And that is a shame, because one week ago Adam Silver was in position to become the next commissioner of the NBA — a commisssioner who actually would have been beloved by the owners — after being the lead negotiator on one of the most lopsided labor deals in the history of professional sports. But Adam is a lawyer, and lawyers operate differently than the rest of us. When lawyers are facing off against other lawyers, they don’t want to win
As we watch Adam Silver slowly morph into Gary Bettman, we bring you the latest lockout news from around the Web: Mitch Lawrence of the New York Daily News: “The NBA and the players union will take their fight to a Manhattan federal courtroom on Wednesday in a hearing that could affect the union’s potential plans to decertify if labor talks break down completely and the lockout goes on indefinitely. The league is asking Judge Paul G. Gardephe to rule that if the
By now, the writers responsible for Saturday Night Live spoofs are papering the halls of NBC with Kim & Kris scripts. After a couple of weeks off, a new show is scheduled this week and you can bet Kardashian-Humphries will get major play. Ah, the NBA and reality TV: Fantastic! The announcement Monday of divorce plans between the couple came after only 72 days of marriage. You can google “Kardashian and over-under” and see that projections of how long the relationship would
NEW YORK — What if someone made you this offer: If you give me $4 today, I will give you back $40 in a month. But if you refuse to give me $4, you are guaranteed to lose $40 within a month. So you will either gain $36, or lose $40. You’d be nuts to turn that offer down, correct? Well, multiply that $4 by 10 million, and then ask the same question: Would you let go of $40 million today if it ensured that
NEW YORK — Billy Hunter told the world the sides in the NBA lockout are “within striking distance of a deal,” and he told SheridanHoops.com even more: “The BRI split is the very first thing we are going to try to tackle in the morning.” Owners and players met for 7 1/2 more hours Thursday after putting in a nearly 15 1/2 hour session that began Wednesday and ended after 3 a.m. Thursday. Exhausted after the 23 hours of meetings, the sides called it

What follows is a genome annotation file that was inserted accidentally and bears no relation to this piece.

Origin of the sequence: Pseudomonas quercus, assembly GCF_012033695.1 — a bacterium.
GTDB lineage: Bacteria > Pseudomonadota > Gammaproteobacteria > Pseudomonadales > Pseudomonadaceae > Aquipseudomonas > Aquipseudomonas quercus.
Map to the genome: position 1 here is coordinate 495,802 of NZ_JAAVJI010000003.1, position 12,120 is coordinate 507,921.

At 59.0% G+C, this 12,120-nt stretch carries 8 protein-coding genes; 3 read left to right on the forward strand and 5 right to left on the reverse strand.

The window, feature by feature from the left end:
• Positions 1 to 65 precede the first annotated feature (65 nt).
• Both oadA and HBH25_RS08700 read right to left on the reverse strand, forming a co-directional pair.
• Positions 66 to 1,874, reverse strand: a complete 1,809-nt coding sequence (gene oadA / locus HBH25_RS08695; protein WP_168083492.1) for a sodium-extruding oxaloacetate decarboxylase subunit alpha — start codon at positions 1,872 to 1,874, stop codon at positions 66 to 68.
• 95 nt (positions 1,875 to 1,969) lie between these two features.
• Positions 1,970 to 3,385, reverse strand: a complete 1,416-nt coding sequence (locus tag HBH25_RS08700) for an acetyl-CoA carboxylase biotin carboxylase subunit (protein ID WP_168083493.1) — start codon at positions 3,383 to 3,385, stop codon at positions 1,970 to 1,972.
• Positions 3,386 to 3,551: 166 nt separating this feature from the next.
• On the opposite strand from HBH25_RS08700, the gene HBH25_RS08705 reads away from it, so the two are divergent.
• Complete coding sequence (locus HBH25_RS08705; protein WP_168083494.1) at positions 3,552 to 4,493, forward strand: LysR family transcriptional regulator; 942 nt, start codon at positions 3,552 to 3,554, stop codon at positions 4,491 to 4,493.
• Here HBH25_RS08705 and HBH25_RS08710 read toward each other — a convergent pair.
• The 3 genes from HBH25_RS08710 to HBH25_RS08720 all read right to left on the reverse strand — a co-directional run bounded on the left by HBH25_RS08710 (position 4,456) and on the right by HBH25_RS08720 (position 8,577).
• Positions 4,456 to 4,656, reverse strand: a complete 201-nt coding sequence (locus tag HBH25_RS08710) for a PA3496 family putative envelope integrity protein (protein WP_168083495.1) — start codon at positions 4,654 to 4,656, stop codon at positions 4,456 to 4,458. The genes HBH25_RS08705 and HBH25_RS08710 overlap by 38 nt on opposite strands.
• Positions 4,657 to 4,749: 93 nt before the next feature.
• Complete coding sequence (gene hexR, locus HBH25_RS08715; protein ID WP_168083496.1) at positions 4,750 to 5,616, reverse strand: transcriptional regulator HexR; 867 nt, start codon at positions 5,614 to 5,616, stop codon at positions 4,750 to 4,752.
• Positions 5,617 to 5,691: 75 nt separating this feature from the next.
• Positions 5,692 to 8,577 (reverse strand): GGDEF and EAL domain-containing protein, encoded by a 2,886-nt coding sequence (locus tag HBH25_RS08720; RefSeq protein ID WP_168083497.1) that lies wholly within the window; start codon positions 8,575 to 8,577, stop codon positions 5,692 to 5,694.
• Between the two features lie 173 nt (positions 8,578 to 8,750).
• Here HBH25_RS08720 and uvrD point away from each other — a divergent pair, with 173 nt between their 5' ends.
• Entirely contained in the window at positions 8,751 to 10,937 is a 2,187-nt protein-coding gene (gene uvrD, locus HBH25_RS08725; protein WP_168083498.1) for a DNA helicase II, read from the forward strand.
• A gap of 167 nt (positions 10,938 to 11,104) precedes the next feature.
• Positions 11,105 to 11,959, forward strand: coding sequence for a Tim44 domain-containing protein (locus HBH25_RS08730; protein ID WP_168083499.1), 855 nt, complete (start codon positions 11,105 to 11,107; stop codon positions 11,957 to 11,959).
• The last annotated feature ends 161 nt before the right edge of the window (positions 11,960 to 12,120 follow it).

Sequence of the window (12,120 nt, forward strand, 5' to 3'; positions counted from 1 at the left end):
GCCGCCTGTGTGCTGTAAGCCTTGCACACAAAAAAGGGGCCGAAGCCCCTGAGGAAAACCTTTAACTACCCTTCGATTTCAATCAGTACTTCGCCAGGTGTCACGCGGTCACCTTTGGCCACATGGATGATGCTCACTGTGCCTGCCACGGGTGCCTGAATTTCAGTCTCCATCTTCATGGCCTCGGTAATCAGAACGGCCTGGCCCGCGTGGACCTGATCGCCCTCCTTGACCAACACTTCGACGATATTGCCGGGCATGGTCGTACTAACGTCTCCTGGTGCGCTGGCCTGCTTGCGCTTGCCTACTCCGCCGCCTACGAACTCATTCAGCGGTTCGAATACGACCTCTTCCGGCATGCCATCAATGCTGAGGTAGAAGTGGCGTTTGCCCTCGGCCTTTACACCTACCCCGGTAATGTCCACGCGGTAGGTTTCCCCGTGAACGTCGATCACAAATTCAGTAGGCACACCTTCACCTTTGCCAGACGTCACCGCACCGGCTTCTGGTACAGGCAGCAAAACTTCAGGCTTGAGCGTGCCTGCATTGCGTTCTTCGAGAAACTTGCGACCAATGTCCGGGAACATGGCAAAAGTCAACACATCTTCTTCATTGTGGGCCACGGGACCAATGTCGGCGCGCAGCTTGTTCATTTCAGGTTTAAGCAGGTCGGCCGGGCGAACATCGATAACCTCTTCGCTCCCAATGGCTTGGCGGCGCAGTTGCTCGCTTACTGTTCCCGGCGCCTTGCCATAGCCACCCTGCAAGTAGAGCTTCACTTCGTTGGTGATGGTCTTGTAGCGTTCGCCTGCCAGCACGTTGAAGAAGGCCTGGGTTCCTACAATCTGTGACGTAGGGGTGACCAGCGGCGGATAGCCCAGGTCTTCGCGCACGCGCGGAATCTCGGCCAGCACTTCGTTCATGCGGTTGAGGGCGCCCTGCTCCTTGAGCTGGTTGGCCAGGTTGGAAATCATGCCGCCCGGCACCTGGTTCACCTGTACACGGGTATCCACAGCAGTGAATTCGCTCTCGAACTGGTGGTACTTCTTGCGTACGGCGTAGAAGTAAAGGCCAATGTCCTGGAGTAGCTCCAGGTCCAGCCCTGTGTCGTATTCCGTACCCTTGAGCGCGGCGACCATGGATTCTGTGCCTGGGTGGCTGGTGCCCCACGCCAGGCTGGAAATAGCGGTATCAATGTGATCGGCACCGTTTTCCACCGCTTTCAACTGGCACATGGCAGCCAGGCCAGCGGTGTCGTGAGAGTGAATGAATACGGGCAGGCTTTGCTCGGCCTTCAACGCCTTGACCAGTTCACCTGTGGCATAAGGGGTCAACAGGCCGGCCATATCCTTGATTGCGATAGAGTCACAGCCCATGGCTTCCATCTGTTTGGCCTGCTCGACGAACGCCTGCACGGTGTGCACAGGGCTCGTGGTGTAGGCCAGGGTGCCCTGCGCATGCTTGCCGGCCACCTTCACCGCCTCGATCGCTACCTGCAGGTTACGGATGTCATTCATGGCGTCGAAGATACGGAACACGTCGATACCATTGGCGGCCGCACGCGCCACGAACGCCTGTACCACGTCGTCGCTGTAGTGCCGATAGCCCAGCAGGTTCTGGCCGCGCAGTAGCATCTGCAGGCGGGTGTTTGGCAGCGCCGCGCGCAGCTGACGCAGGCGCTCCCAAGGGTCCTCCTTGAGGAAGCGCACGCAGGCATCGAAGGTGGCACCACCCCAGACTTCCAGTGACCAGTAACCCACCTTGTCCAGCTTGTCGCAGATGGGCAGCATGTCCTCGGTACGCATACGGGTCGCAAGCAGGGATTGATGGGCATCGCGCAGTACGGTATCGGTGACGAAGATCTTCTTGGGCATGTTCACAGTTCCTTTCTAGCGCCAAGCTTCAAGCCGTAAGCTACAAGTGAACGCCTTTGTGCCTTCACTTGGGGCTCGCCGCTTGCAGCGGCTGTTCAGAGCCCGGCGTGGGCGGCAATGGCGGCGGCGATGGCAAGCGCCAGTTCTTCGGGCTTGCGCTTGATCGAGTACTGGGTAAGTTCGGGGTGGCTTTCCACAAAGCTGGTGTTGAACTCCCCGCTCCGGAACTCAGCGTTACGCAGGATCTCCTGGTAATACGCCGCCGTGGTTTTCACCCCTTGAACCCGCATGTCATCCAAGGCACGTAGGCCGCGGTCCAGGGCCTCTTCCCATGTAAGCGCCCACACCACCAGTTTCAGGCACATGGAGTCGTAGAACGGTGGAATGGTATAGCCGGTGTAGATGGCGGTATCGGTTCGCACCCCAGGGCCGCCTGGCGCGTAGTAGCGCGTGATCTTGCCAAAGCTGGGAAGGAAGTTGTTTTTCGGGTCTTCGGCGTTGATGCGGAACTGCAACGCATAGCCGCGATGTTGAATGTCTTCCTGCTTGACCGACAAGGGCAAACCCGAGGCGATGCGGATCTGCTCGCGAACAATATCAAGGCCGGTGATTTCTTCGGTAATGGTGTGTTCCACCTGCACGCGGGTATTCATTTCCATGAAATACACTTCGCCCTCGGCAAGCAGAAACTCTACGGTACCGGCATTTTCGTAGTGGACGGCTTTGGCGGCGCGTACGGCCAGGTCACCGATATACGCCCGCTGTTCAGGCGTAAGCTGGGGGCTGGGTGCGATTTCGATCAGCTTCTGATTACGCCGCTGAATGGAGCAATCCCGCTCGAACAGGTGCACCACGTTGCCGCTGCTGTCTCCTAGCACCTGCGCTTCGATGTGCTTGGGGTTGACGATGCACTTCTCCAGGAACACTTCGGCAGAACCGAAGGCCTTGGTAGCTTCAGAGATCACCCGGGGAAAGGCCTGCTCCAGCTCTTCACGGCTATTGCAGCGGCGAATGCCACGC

NEW YORK — Progress is being made, an 82-game schedule remains achievable, but there could still be several more days of talks before the NBA lockout is settled. After 15 hours and 20 minutes spent bargaining behind closed doors, those three items were the sum product of the messages delivered by NBA commissioner David Stern and the leaders of the NBA Players Association early this morning following what was clearly and unquestionably a productive collective bargaining session. Are they closer to a deal?
NEW YORK — The NBA lockout did not end Wednesday. The only thing that ended was Wednesday itself. As the clock moved past midnight and Wednesday turned into Thursday, NBA owners and players were still meeting at a posh midtown Manhattan hotel whose lobby had turned into something resembling an Occupy The Lockout gathering of ink-stained wretches. No information was being released by the league or the union, but both sides had press conference rooms at the ready if circumstances called for them to be
NEW YORK — Coming to you from the lobby of the hotel were the lockout talks are taking place, and people are in a giving mood down here. (If they’re feeling the same way upstairs, that’ll be good). The New Jersey Nets sent 17 pizzas to the media corps, and NBA vice president Mike Bass brought “Berger cookies” from Baltimore for dessert. For anyone wishing to send lobster tails, tweet me and we will work out the proper arrangements. Today’s meeting began at noon,